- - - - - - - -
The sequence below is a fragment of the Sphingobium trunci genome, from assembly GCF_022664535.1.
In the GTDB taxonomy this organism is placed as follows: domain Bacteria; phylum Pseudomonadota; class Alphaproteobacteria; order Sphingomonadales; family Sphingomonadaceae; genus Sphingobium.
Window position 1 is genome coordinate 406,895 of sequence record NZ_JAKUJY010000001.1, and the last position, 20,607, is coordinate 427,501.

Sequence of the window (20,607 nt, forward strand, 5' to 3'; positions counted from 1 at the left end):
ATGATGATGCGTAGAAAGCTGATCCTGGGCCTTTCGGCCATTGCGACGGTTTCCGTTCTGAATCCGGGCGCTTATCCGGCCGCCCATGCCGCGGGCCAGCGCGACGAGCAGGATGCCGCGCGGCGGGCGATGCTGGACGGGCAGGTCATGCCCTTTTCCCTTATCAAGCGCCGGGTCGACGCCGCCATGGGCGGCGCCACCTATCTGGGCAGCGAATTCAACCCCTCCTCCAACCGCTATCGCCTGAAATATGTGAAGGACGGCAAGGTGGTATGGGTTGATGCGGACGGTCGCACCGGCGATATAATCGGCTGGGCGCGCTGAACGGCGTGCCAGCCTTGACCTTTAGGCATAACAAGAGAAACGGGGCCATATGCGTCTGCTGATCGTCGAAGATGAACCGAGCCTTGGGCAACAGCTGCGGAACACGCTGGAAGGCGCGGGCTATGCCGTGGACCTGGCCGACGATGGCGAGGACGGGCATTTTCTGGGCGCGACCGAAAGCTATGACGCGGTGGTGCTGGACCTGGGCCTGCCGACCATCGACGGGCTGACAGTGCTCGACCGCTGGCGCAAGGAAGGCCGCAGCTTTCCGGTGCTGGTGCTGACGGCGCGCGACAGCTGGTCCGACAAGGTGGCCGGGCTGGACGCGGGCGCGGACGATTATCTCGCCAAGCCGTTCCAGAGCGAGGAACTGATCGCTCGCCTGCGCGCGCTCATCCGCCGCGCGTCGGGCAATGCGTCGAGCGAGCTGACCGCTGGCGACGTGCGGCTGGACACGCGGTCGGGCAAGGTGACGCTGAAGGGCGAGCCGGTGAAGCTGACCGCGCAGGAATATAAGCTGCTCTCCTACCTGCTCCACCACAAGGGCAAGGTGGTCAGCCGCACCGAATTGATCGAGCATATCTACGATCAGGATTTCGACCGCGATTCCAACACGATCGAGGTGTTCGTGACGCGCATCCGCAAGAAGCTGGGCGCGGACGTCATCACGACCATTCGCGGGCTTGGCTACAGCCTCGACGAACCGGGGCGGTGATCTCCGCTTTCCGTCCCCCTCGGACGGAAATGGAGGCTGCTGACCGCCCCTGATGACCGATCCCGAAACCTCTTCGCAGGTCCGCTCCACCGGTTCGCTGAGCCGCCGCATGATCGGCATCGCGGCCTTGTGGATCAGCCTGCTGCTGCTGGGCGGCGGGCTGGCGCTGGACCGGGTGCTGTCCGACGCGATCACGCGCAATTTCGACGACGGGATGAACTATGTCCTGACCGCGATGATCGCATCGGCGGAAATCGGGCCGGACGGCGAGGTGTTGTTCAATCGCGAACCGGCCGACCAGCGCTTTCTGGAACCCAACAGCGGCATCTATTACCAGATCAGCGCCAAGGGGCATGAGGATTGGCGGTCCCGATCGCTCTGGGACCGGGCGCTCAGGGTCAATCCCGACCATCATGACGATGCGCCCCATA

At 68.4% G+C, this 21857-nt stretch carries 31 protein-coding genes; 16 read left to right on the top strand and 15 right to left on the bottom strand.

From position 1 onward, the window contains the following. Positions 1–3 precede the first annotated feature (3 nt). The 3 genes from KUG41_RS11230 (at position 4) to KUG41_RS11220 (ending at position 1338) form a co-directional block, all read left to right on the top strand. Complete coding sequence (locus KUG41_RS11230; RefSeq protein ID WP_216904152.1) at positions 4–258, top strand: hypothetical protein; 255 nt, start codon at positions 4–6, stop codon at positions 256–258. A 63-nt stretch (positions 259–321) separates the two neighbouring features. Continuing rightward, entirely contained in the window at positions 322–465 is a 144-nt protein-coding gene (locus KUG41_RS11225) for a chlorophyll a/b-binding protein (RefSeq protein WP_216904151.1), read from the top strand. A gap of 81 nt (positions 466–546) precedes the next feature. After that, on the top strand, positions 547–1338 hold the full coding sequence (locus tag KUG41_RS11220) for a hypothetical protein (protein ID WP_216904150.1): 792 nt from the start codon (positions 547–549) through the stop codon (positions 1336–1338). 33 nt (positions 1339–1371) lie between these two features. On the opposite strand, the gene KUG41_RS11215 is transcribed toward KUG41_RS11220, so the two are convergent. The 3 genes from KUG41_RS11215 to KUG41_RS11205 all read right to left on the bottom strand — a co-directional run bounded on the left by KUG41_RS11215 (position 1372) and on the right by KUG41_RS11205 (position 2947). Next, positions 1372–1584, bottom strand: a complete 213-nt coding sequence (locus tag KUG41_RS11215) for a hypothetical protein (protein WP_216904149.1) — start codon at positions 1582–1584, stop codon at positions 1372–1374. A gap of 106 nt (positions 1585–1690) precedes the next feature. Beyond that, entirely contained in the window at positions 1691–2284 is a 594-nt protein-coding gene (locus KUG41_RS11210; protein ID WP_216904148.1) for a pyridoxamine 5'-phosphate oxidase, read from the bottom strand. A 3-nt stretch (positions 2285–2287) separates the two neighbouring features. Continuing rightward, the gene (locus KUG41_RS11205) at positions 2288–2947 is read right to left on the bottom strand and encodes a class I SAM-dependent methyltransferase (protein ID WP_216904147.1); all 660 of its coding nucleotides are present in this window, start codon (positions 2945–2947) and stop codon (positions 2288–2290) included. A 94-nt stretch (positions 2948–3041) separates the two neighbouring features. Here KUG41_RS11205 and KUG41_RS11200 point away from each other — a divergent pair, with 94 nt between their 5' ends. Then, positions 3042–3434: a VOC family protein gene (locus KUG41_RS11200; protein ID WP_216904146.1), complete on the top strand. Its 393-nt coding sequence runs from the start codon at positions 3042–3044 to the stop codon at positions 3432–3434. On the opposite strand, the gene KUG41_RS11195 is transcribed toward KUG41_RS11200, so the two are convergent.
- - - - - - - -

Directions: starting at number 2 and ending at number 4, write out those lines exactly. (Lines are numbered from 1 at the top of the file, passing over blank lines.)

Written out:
In the GTDB taxonomy this organism is placed as follows: domain Bacteria; phylum Pseudomonadota; class Alphaproteobacteria; order Sphingomonadales; family Sphingomonadaceae; genus Sphingobium.
Window position 1 is genome coordinate 406,895 of sequence record NZ_JAKUJY010000001.1, and the last position, 20,607, is coordinate 427,501.

Sequence of the window (20,607 nt, forward strand, 5' to 3'; positions counted from 1 at the left end):